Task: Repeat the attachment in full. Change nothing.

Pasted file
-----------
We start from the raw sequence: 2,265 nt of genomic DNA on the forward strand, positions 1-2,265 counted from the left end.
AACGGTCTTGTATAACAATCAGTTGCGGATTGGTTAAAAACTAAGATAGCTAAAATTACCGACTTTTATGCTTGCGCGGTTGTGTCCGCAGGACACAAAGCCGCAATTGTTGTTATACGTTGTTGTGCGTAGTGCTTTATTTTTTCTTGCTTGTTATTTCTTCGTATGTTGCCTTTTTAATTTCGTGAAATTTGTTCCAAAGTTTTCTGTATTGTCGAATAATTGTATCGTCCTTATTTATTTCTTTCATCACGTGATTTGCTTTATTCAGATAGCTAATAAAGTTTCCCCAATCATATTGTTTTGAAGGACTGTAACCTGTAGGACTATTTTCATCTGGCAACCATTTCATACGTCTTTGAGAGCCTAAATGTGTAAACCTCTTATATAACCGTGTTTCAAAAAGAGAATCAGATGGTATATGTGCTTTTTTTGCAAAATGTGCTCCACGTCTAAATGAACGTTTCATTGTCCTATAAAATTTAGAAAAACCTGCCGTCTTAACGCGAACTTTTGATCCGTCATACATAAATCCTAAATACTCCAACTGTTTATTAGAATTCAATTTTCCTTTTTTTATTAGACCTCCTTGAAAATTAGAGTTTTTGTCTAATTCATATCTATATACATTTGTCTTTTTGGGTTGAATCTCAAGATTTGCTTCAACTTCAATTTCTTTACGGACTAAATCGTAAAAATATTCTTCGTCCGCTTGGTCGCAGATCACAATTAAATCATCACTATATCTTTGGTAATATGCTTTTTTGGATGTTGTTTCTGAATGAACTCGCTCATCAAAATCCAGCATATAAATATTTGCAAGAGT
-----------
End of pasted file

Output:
We start from the raw sequence: 2,265 nt of genomic DNA on the forward strand, positions 1-2,265 counted from the left end.
AACGGTCTTGTATAACAATCAGTTGCGGATTGGTTAAAAACTAAGATAGCTAAAATTACCGACTTTTATGCTTGCGCGGTTGTGTCCGCAGGACACAAAGCCGCAATTGTTGTTATACGTTGTTGTGCGTAGTGCTTTATTTTTTCTTGCTTGTTATTTCTTCGTATGTTGCCTTTTTAATTTCGTGAAATTTGTTCCAAAGTTTTCTGTATTGTCGAATAATTGTATCGTCCTTATTTATTTCTTTCATCACGTGATTTGCTTTATTCAGATAGCTAATAAAGTTTCCCCAATCATATTGTTTTGAAGGACTGTAACCTGTAGGACTATTTTCATCTGGCAACCATTTCATACGTCTTTGAGAGCCTAAATGTGTAAACCTCTTATATAACCGTGTTTCAAAAAGAGAATCAGATGGTATATGTGCTTTTTTTGCAAAATGTGCTCCACGTCTAAATGAACGTTTCATTGTCCTATAAAATTTAGAAAAACCTGCCGTCTTAACGCGAACTTTTGATCCGTCATACATAAATCCTAAATACTCCAACTGTTTATTAGAATTCAATTTTCCTTTTTTTATTAGACCTCCTTGAAAATTAGAGTTTTTGTCTAATTCATATCTATATACATTTGTCTTTTTGGGTTGAATCTCAAGATTTGCTTCAACTTCAATTTCTTTACGGACTAAATCGTAAAAATATTCTTCGTCCGCTTGGTCGCAGATCACAATTAAATCATCACTATATCTTTGGTAATATGCTTTTTTGGATGTTGTTTCTGAATGAACTCGCTCATCAAAATCCAGCATATAAATATTTGCAAGAGT